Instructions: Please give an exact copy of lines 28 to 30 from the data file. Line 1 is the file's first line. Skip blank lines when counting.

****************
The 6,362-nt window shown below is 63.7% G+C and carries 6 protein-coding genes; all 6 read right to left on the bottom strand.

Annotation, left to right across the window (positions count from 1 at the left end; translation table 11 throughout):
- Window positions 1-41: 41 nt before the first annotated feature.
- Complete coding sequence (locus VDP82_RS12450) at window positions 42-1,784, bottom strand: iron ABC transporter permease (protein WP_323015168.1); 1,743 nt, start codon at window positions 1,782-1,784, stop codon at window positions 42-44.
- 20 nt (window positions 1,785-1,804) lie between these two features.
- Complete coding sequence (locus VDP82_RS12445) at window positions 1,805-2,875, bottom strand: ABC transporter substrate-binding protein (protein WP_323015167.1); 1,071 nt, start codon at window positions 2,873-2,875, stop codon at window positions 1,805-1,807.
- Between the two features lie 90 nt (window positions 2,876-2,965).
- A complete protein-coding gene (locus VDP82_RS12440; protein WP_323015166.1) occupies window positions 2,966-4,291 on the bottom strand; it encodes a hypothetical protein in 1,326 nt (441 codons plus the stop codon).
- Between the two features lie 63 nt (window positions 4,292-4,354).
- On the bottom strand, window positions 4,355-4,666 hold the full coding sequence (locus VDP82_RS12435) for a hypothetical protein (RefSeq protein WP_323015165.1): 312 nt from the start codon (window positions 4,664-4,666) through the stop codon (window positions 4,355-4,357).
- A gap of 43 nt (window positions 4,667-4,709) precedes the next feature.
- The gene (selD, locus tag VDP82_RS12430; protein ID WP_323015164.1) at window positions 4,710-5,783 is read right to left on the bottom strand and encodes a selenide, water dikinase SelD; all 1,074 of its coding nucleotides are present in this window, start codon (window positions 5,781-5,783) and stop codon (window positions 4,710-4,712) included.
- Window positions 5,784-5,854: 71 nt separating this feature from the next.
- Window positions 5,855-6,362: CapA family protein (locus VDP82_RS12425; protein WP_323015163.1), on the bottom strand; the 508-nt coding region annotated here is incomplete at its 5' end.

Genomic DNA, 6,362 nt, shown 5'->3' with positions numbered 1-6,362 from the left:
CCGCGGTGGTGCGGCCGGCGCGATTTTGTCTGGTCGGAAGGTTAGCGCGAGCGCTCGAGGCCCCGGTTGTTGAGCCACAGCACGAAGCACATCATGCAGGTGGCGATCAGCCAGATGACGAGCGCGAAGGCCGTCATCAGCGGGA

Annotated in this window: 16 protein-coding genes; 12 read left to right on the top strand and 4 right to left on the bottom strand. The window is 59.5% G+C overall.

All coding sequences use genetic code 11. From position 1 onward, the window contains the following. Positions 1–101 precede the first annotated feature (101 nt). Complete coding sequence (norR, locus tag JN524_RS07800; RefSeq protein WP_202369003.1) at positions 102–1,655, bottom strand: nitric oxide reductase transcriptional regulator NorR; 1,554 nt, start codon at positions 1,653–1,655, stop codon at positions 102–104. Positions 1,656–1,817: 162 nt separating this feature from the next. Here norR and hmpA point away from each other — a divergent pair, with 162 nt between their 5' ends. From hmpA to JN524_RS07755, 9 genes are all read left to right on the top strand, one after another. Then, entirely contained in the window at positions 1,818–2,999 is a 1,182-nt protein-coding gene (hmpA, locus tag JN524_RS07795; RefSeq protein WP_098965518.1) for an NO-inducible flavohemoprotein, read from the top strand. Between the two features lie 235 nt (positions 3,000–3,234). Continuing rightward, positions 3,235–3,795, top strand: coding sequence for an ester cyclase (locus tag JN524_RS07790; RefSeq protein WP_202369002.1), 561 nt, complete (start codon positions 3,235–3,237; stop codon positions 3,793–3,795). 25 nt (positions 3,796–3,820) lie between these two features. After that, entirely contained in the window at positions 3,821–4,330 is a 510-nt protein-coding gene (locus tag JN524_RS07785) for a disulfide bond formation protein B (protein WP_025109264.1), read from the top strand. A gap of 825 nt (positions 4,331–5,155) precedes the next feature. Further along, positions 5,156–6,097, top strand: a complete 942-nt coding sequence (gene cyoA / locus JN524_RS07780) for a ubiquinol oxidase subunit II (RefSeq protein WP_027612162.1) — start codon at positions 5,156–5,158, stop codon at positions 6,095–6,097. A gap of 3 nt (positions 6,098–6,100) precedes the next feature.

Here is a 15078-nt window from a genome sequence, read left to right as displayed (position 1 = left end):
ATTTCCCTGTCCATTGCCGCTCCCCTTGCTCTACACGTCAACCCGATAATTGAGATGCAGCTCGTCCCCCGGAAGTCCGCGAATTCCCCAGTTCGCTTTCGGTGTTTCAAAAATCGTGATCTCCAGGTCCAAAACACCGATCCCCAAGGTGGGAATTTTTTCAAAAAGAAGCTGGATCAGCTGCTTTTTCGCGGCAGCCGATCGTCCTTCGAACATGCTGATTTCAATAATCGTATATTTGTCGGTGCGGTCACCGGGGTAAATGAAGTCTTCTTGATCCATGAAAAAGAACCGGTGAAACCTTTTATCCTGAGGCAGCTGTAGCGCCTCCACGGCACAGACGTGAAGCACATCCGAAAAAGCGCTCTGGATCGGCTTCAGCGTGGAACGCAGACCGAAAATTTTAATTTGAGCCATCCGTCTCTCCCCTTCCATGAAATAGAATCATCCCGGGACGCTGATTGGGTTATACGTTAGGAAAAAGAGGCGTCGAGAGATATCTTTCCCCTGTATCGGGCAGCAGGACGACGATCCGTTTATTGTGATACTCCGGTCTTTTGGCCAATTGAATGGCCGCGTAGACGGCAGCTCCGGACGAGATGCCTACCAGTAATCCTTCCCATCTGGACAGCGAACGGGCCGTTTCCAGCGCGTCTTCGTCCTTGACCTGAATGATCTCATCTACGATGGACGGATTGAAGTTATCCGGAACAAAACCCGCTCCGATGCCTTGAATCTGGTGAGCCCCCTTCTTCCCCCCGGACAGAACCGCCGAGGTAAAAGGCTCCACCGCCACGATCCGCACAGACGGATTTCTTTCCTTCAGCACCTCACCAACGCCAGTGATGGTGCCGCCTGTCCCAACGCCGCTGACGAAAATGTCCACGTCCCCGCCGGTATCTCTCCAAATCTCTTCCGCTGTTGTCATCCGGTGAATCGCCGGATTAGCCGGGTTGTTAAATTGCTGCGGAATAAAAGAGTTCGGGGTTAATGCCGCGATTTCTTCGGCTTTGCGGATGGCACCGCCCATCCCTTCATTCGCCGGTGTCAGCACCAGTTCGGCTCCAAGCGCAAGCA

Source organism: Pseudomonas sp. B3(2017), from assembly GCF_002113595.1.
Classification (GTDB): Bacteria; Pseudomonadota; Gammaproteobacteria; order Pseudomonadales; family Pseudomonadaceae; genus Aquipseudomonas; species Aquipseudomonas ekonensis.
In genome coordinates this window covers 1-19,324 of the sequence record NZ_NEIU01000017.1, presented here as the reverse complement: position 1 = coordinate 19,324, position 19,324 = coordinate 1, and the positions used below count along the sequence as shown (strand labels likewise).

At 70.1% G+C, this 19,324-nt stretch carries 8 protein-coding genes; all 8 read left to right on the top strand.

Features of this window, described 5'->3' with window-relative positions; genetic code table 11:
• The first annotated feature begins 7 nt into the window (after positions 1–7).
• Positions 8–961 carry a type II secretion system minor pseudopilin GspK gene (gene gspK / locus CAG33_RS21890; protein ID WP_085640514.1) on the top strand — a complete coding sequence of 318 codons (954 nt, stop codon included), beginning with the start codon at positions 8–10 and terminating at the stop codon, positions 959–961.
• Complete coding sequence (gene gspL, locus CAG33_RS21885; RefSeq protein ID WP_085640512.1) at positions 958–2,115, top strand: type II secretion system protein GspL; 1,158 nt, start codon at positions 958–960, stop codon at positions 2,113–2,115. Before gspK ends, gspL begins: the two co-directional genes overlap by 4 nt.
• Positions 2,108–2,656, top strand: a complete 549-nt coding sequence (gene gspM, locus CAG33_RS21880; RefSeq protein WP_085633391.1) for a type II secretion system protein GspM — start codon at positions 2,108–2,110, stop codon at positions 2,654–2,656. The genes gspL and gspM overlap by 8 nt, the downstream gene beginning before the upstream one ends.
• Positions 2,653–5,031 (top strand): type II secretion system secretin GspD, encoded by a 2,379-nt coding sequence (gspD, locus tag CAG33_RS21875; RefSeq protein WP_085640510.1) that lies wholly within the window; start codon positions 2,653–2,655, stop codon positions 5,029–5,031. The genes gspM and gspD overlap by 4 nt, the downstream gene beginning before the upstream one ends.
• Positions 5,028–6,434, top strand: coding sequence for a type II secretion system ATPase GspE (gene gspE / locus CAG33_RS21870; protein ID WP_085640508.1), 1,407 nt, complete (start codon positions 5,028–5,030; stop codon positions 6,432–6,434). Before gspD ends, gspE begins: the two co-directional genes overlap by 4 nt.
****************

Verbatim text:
• Complete coding sequence (gene gspL, locus CAG33_RS21885; RefSeq protein ID WP_085640512.1) at positions 958–2,115, top strand: type II secretion system protein GspL; 1,158 nt, start codon at positions 958–960, stop codon at positions 2,113–2,115. Before gspK ends, gspL begins: the two co-directional genes overlap by 4 nt.
• Positions 2,108–2,656, top strand: a complete 549-nt coding sequence (gene gspM, locus CAG33_RS21880; RefSeq protein WP_085633391.1) for a type II secretion system protein GspM — start codon at positions 2,108–2,110, stop codon at positions 2,654–2,656. The genes gspL and gspM overlap by 8 nt, the downstream gene beginning before the upstream one ends.
• Positions 2,653–5,031 (top strand): type II secretion system secretin GspD, encoded by a 2,379-nt coding sequence (gspD, locus tag CAG33_RS21875; RefSeq protein WP_085640510.1) that lies wholly within the window; start codon positions 2,653–2,655, stop codon positions 5,029–5,031. The genes gspM and gspD overlap by 4 nt, the downstream gene beginning before the upstream one ends.